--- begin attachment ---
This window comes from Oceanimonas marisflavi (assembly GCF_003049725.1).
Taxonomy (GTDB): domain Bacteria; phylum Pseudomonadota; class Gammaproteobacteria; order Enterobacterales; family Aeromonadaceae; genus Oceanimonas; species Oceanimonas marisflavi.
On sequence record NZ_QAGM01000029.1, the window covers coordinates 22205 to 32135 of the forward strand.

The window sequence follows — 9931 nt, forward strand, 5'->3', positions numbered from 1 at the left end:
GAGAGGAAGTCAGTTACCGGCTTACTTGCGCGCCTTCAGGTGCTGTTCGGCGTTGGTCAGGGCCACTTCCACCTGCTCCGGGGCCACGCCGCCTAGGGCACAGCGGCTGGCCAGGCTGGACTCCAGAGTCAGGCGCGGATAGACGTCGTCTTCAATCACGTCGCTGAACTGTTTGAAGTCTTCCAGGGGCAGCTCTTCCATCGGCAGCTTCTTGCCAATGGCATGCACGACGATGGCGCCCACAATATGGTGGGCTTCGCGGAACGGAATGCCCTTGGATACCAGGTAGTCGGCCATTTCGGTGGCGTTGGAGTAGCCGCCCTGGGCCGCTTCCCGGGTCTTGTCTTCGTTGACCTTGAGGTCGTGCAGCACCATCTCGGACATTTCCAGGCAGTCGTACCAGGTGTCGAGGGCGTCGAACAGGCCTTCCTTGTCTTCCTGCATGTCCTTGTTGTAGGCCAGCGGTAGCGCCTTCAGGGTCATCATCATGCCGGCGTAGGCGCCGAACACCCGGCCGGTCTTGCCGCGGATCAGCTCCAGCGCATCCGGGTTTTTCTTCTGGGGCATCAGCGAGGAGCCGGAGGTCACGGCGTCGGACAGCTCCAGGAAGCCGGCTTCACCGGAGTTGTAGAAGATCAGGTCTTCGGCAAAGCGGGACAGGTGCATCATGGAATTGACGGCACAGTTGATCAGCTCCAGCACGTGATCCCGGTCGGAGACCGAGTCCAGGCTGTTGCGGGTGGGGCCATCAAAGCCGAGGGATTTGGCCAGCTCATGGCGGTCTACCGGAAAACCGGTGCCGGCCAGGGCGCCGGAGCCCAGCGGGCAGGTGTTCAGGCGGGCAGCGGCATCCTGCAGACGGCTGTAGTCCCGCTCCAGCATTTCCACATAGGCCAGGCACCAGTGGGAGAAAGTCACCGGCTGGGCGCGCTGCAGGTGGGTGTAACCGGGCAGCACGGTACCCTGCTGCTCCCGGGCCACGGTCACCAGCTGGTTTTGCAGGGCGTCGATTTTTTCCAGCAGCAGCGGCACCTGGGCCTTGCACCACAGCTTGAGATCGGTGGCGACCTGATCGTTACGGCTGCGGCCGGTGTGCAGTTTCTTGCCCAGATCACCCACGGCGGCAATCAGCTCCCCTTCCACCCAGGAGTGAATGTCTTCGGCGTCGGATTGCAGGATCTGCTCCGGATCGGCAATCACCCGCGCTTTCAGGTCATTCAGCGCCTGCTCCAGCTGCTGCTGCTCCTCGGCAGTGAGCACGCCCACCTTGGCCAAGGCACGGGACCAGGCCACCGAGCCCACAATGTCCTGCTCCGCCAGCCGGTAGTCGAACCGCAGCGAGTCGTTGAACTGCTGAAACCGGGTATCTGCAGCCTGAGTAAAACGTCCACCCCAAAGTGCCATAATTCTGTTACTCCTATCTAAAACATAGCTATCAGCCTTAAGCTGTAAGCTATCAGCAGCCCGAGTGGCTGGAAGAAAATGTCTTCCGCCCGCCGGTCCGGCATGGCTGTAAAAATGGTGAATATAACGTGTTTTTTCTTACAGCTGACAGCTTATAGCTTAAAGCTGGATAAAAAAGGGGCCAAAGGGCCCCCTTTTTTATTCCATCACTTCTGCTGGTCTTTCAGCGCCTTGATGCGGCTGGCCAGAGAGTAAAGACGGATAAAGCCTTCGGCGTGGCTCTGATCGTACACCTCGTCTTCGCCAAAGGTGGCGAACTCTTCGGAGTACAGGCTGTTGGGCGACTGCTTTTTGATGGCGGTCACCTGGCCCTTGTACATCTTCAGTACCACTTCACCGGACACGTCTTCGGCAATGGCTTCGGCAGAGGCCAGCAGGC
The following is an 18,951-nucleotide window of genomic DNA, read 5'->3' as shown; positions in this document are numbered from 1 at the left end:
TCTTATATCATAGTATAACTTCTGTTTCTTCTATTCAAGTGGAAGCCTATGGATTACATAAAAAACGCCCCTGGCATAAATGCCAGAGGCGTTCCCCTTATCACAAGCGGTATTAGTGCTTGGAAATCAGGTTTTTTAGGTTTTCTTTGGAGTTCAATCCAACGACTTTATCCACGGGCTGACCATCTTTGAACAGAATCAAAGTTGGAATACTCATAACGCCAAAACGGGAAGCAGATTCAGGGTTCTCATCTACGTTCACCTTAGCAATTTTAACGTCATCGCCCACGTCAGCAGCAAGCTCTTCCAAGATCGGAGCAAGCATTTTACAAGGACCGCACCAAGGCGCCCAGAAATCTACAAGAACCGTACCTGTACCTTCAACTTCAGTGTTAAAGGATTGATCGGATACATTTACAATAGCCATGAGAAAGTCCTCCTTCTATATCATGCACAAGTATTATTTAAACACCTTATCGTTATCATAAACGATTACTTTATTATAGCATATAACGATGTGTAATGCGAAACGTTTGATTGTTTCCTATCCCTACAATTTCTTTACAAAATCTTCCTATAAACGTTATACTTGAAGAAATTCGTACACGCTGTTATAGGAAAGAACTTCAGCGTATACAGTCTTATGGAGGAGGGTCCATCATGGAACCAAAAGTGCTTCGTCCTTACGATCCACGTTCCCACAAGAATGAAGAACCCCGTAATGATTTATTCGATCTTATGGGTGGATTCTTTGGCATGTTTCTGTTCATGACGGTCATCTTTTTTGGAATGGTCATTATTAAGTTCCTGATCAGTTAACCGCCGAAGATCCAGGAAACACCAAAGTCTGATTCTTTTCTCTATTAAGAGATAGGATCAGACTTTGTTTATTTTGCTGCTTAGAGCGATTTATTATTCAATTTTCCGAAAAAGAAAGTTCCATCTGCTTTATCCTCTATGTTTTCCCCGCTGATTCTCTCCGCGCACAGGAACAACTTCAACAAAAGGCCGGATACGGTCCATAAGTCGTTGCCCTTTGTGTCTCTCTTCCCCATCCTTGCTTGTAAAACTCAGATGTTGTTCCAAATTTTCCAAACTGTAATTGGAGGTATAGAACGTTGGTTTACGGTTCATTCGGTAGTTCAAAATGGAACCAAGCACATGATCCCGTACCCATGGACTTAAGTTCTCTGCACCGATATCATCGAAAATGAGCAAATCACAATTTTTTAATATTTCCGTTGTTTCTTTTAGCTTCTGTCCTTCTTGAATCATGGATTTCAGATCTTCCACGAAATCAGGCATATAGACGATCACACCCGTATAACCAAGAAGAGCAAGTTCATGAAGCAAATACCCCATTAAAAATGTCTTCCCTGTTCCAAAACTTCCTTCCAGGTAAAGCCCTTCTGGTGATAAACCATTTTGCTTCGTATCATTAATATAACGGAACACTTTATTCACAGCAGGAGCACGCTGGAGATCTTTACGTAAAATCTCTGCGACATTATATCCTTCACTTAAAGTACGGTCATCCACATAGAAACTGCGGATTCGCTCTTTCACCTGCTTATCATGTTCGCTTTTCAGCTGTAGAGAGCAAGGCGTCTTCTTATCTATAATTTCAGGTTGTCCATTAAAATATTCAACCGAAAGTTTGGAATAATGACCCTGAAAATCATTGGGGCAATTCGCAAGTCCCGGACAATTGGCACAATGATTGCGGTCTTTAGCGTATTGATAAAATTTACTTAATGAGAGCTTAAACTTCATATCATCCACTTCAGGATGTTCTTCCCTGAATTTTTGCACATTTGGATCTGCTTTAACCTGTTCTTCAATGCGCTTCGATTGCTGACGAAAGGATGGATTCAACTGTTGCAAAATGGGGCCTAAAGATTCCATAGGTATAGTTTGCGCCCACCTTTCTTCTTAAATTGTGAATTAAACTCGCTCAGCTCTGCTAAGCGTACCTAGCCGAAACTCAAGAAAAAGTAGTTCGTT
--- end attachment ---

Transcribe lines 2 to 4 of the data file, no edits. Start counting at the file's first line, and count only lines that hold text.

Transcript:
Taxonomy (GTDB): domain Bacteria; phylum Pseudomonadota; class Gammaproteobacteria; order Enterobacterales; family Aeromonadaceae; genus Oceanimonas; species Oceanimonas marisflavi.
On sequence record NZ_QAGM01000029.1, the window covers coordinates 22205 to 32135 of the forward strand.

The window sequence follows — 9931 nt, forward strand, 5'->3', positions numbered from 1 at the left end: